Sophia L. Thomas, DNP, FNP-BC, PPCNP-BC, FNAP, FAANP
Chronic obstructive pulmonary disease (COPD) is a group of diseases — including emphysema, chronic bronchitis and asthma — that cause airflow blockage and breathing-related problems. When someone has COPD, less air flows through the airways, leading to breathing issues. Even though COPD can be caused by smoking, 15 million U.S. adults with COPD continue to smoke.
In the early stages of COPD, there may be mild symptoms, including:
- A nagging cough, also known as smoker’s cough.
- Shortness of breath, which may be exacerbated by physical activity.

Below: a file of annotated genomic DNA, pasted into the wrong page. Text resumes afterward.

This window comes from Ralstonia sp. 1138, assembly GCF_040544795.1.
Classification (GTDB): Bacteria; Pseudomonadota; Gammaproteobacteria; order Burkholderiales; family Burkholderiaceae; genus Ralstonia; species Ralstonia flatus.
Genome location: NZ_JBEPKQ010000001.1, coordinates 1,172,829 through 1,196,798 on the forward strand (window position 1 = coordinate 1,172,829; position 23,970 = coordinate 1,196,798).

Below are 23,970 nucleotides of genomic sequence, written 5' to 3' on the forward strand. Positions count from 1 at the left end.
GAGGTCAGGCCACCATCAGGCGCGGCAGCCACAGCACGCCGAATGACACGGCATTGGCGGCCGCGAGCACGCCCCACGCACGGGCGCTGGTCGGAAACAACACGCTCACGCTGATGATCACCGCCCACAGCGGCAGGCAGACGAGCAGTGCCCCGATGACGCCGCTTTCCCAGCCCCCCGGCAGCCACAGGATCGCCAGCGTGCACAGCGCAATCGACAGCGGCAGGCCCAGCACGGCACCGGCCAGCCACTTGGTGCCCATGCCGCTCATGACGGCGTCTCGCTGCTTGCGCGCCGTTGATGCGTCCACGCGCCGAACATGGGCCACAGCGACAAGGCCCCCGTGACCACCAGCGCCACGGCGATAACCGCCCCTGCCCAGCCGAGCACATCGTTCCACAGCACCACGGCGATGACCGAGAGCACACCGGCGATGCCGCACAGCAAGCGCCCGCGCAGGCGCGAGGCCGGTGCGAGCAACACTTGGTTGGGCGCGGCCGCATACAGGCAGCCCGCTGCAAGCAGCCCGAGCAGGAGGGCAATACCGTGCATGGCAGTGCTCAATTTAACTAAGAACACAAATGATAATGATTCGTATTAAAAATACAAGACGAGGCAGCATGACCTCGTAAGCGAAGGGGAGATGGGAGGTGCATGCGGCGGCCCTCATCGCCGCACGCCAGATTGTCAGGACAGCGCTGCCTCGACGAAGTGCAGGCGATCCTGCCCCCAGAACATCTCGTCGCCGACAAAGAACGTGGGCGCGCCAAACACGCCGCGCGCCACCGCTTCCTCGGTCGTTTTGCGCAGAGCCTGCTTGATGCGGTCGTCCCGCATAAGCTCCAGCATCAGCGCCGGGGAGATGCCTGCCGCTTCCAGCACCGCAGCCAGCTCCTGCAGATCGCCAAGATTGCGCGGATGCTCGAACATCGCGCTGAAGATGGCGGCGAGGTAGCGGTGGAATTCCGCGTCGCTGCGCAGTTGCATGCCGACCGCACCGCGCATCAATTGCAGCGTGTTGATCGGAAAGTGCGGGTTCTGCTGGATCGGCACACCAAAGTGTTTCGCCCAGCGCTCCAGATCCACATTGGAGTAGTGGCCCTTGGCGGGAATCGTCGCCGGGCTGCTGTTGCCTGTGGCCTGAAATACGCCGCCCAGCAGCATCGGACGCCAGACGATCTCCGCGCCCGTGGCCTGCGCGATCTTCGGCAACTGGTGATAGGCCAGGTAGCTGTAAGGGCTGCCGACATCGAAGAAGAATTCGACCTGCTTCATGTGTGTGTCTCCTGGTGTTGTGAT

- Wheezing, which is a whistling sound when you breathe.
- Tightness in the chest.
- More severe symptoms depending on the extent of the damage to the lungs.
How can COPD be prevented?
- If you currently smoke, reach out to your health care provider, such as a nurse practitioner (NP), to see how they can help you stop smoking.
- Stay away from secondhand smoke as much as possible. Smoke from burning tobacco products, such as cigarettes, cigars or pipes, as well as smoke exhaled by a person smoking, count as secondhand smoke.